Osprey Men-at-Arms 166 : German Medieval Armies 1300-1500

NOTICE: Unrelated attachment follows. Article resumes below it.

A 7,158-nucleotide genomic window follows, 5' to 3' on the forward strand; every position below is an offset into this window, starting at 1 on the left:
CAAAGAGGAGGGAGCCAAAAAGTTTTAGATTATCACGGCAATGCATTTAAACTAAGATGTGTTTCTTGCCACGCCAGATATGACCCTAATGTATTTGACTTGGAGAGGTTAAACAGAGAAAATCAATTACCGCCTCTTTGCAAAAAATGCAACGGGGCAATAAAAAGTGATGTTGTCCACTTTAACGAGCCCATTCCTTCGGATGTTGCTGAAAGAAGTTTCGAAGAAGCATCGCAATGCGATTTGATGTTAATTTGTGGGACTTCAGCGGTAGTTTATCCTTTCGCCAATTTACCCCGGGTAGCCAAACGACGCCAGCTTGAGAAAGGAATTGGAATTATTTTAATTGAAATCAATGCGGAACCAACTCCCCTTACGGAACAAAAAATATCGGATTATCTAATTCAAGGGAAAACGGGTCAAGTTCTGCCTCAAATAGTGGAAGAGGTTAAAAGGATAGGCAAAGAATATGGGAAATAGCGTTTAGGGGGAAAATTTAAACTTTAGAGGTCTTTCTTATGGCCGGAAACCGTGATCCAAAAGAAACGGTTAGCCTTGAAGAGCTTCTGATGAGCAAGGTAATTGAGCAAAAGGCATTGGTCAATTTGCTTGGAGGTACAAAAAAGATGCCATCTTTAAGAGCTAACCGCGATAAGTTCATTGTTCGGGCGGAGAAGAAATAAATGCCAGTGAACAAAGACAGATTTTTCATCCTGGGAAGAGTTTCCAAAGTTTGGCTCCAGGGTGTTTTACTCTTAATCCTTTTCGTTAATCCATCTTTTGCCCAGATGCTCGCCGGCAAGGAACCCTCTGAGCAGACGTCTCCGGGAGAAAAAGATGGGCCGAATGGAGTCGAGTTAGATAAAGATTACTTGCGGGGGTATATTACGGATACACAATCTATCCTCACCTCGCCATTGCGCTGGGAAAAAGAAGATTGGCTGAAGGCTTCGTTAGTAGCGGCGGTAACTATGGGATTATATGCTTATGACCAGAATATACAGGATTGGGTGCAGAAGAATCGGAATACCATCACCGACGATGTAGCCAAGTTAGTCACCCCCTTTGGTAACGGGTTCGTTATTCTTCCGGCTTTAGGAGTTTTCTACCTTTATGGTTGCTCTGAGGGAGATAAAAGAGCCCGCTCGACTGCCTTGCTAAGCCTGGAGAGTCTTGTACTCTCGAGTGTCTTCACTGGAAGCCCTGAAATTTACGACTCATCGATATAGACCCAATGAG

Medieval Germany comprised a number of states under the nominal control of the Holy Roman Emperor. In the west lay dukedoms and states where lack of central control had produced a confused pattern of holdings. To the north lay Denmark, a rival for Baltic trade and an unpredictable neighbour. In the east were the duchies of Austria and Bavaria and the Mark of Brandenburg: also prevalent was the threat from the Slavs beyond these borders. In all, the German rulers were forceful and powerful men, and the circumstances dictated the necessity of rule by strength based on military capacity. In the later 15th century, three houses rose above the others; the families of Wittelsbach, Luxemburg and the powerful Austrian Hapsburgs. The struggles of these and other houses, and of the knights and towns, were to be a feature of German history throughout the Middle Ages. Text by Christopher Gravett with illustrations by Angus McBride.
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